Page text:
Friday, April 18, 2008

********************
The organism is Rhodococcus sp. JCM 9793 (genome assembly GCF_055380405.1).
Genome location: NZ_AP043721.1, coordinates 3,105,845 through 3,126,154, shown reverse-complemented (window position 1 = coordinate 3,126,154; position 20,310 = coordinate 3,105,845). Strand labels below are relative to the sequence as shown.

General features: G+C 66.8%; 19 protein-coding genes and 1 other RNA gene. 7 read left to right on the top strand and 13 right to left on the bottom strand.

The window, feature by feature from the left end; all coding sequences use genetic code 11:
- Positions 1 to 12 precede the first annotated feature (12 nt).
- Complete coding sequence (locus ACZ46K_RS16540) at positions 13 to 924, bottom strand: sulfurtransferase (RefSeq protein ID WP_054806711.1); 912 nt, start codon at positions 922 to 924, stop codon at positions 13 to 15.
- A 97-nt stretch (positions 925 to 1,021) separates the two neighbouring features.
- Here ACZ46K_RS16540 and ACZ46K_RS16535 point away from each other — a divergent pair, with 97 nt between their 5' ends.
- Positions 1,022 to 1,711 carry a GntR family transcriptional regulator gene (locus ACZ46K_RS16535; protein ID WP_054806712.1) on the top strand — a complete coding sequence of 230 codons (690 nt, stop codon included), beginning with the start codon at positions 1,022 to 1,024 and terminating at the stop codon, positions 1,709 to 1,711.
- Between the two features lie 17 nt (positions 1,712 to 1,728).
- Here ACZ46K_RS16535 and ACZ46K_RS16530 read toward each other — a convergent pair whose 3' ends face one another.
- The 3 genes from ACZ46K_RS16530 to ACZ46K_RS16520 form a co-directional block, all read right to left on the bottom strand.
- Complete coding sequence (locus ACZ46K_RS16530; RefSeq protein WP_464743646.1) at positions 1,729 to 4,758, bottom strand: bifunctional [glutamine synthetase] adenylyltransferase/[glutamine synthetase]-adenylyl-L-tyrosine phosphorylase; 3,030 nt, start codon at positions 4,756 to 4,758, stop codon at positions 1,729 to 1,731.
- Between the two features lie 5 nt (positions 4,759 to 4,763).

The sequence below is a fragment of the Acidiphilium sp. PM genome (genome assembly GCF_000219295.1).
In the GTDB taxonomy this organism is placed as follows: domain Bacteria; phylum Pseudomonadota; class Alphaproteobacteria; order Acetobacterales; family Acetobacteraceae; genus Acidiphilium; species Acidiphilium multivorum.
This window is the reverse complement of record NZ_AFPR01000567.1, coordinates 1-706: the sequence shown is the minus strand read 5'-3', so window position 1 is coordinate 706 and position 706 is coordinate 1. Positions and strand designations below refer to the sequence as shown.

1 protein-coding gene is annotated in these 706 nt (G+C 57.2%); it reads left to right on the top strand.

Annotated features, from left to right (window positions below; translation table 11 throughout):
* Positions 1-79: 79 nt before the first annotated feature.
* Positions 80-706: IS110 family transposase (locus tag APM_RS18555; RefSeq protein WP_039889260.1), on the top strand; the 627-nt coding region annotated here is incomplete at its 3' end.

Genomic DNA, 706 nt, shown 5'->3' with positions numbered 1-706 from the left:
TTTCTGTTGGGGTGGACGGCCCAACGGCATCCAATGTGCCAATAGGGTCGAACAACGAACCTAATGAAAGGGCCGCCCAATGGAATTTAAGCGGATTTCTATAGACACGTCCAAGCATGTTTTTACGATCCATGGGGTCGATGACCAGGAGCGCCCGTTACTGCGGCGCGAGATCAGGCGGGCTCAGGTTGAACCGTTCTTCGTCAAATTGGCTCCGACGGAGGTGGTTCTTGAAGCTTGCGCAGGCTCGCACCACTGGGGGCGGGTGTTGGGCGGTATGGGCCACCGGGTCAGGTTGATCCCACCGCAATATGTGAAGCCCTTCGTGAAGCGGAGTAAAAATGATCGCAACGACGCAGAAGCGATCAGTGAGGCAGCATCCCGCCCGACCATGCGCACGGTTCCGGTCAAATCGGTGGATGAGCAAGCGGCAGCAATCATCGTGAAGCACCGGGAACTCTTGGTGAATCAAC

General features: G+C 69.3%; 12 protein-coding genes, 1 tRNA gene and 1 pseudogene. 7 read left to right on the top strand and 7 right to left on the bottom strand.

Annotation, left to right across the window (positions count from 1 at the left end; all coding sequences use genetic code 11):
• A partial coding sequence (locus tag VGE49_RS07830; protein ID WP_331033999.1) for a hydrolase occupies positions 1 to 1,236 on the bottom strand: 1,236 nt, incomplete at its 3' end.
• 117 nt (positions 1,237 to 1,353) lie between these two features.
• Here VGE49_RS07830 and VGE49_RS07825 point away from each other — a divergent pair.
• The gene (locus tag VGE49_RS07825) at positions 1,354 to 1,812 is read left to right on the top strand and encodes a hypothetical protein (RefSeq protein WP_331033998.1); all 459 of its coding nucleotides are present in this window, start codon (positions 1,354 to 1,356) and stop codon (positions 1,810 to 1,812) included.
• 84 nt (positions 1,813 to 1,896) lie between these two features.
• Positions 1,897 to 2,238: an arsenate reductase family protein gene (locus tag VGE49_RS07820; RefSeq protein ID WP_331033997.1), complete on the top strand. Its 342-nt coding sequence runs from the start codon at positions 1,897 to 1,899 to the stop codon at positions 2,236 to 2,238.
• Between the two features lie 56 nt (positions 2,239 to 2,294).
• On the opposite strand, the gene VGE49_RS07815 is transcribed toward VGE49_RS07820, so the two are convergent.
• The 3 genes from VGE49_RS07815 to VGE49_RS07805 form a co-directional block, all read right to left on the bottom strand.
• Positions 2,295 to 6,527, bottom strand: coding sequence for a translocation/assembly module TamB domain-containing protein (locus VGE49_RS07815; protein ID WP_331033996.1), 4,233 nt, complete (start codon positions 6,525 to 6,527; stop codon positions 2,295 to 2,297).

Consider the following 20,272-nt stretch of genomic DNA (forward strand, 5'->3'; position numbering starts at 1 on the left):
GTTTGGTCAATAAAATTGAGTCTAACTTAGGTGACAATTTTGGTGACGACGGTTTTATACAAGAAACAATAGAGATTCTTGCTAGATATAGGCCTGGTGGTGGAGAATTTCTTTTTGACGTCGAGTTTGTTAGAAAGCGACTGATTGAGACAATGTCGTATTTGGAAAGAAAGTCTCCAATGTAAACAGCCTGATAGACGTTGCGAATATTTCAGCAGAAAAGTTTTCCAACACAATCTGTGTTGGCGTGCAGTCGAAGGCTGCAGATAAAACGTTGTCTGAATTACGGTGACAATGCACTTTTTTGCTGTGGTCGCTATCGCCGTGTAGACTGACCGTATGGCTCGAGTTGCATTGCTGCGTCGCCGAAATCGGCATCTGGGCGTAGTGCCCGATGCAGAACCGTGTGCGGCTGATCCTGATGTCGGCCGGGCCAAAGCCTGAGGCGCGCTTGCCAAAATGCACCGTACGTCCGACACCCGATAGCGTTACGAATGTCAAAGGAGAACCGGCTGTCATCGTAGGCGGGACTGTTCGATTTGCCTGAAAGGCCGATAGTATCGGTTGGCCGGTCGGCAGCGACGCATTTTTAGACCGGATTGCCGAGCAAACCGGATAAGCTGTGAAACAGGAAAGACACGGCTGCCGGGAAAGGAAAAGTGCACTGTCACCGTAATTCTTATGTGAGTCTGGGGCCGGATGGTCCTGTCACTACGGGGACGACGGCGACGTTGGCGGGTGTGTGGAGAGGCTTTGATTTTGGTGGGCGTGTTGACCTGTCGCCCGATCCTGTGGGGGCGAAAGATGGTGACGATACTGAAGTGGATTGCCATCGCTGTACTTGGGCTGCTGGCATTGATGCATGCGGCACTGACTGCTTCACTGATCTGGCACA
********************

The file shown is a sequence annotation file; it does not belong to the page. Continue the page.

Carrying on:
Scott Kennedy's 2005 "The Business of Lobbying in China" is interesting. It's one of those books that is extremely exciting at the beginning as he breaks down how major corporations lobby in Beijing and get together in some instances but often times point the same finger at each other. However, at one point, he is so unsuccesful in keeping the reader involved because he gets so caught up in the names, functions, and history of China's major commercial associations, such as the SELA, PEA, CTVEA, ACFIC, MOFERT, and many others. Nevertheless, there are some interesting revelations, such as the fact that ACFIC, a non-profit organization, publishes the China Business Times. Also interesting was that the roots of the current associations system emerged out of the Mao era, which seems strange given the fact that these are very commercial bodies today. Back at the very beginning of Maoist China (early 1950s), being private was acceptable, however as time passed of course it became terribly taboo. Consequently, many of the associations that were built on private businesses shut down or suspended operations until the late 1980s.